The game I'm working on will fit fine into a 3x5x1... just thought I should voice a little concern for anyone working over 32 dice.

Regards,
Matthew Kiehl

http://mdkiehl.wordpress.com

Zomulgustar
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Alternatively, if using 12mm

Alternatively, if using 12mm dice is allowed, 120 fit comfortably in the box, with room to spare for cards and rulebook.

ilta
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Yes, can we clarify if 12mm

Yes, can we clarify if 12mm dice are ok? That would be helpful for my game in a number of ways, as I'd like more room for markers and because sometimes you'll be rolling a whole bunch of dice at once so in fact 12mm will be easier.

sedjtroll
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ilta wrote:Yes, can we

ilta wrote:
Yes, can we clarify if 12mm dice are ok? That would be helpful for my game in a number of ways, as I'd like more room for markers and because sometimes you'll be rolling a whole bunch of dice at once so in fact 12mm will be easier.

Yes, 12mm dice are acceptable.

ilta
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Awesome. Thanks for the quick

Awesome. Thanks for the quick reply!

topdeck
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Not to be negative

I don't really understand why we're trying to cram smaller dice and more pieces into the proposed box size. The contest was derived from "... an interest in a quick playing, light game made primarily of dice."

Reading through the contest rules, I can see that there aren't any time restrictions, there are a few minor component restrictions, and a reminder about realistic publishing limits. Maybe I'm reading into this wrong, but the phrase "quick playing, light game" and "120 12mm dice" don't seem to go hand in hand.

It seems like people come up with an idea that they want to run with, and continue to add complexities to the game that require more and more components with complete disregard to the original intent. I'm seeing the same thing in the Feb BGG contest as well that I thought was going to be designing card games with 54 cards. Instead the first thing most people did was to figure out what a "card" consisted of to find out how small they were allowed to make them to see how they could get 120+ "cards" onto the limit of 6 sheets.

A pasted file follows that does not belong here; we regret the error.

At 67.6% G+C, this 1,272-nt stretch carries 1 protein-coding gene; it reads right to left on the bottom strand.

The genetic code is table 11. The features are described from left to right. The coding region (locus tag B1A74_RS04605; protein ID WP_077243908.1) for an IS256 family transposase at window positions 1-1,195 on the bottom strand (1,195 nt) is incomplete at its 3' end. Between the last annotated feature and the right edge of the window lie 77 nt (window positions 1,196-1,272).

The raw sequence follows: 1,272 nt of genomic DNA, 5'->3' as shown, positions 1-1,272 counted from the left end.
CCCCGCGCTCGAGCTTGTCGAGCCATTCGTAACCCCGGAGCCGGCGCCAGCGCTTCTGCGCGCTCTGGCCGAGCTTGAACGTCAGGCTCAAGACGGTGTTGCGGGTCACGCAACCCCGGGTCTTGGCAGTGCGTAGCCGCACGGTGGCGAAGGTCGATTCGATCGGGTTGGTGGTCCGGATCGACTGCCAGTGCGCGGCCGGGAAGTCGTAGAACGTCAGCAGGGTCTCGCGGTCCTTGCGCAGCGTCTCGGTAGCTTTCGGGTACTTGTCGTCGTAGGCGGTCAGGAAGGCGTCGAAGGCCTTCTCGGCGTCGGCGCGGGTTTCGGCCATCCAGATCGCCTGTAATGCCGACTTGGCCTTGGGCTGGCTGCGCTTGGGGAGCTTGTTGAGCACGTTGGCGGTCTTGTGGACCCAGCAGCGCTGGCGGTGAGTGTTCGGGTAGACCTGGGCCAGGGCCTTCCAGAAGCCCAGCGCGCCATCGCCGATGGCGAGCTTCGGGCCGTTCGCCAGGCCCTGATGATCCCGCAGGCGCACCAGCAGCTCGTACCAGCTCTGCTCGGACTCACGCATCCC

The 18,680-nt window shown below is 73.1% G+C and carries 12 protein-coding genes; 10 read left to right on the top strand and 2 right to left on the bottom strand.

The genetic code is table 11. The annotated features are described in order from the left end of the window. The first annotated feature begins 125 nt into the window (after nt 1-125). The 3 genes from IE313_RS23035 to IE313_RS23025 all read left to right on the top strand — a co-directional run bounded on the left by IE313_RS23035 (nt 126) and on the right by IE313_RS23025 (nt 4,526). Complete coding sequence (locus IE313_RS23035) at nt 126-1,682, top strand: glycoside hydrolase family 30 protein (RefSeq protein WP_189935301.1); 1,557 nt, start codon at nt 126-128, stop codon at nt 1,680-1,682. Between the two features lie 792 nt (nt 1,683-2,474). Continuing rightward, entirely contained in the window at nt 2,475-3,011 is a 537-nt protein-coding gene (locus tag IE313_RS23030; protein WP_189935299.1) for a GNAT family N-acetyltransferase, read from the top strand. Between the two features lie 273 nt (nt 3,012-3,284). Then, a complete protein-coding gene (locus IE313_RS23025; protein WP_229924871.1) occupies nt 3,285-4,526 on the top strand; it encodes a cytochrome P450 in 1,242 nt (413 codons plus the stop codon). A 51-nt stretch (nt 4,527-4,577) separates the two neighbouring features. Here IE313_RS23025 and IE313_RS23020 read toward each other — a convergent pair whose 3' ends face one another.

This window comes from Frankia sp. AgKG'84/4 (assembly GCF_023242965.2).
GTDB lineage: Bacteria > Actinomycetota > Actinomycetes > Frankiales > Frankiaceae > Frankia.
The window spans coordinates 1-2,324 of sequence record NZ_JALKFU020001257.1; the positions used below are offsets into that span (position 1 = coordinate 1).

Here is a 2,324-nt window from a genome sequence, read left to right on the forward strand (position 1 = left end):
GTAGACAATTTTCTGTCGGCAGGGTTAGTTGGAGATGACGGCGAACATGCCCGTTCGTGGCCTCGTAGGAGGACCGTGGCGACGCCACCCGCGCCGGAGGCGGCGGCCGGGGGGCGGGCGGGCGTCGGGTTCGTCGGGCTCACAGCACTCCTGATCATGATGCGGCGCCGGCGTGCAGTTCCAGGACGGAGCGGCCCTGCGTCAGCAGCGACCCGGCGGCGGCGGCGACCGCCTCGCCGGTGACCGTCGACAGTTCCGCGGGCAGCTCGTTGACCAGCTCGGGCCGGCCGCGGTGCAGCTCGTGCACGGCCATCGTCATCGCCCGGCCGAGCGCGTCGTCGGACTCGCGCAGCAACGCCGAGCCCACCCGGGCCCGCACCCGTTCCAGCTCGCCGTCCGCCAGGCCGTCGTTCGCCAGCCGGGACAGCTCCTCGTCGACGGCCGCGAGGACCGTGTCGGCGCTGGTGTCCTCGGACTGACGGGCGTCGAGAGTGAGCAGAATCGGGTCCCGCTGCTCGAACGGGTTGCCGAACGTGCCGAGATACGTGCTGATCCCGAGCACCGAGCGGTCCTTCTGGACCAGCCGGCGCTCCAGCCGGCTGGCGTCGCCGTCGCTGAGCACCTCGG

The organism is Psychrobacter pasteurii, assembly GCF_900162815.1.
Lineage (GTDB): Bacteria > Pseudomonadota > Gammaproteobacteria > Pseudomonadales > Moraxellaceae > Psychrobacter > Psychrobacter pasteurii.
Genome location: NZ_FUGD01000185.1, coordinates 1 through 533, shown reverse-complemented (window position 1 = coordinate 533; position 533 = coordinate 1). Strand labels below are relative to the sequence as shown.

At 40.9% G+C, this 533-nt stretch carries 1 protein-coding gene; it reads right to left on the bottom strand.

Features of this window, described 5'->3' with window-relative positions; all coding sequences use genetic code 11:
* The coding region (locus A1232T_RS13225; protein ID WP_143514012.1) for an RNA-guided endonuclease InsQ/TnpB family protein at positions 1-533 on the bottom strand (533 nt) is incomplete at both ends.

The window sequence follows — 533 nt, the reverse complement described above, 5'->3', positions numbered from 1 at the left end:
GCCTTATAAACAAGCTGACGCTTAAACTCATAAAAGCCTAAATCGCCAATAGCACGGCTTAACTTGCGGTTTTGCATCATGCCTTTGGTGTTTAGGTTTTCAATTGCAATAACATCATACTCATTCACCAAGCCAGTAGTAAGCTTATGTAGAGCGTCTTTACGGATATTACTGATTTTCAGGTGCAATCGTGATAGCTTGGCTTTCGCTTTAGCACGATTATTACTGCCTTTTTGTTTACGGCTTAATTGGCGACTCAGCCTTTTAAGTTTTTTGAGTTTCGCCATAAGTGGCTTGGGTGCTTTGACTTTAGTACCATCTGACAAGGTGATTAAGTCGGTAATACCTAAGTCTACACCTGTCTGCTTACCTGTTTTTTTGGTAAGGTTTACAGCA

I understand the desire not to limit creativity and therefore allow boundries to be stretched, but if the intent of the contest was to create quick-playing, dice games, shouldn't the number of dice and additional components be kept to an absolute minimum? If someone is inspired to make a game that goes beyond these restrictions in the process, then that's great. However, you shouldn't pitch a game to a publisher that doesn't publish that style of game, and I don't think we should be warping design restrictions to shoe-horn a game into a contest either.

This has probably come of more negative than I intended, but I'd really like to see some creative dice games with minimal components, not figuring out a way to make Settlers of Catan fit into a 3 x 5 x 1 box.

kungfugeek
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Settlers in a box...

topdeck wrote:
I'd really like to see some creative dice games with minimal components, not figuring out a way to make Settlers of Catan fit into a 3 x 5 x 1 box.

That gives me an idea.... :)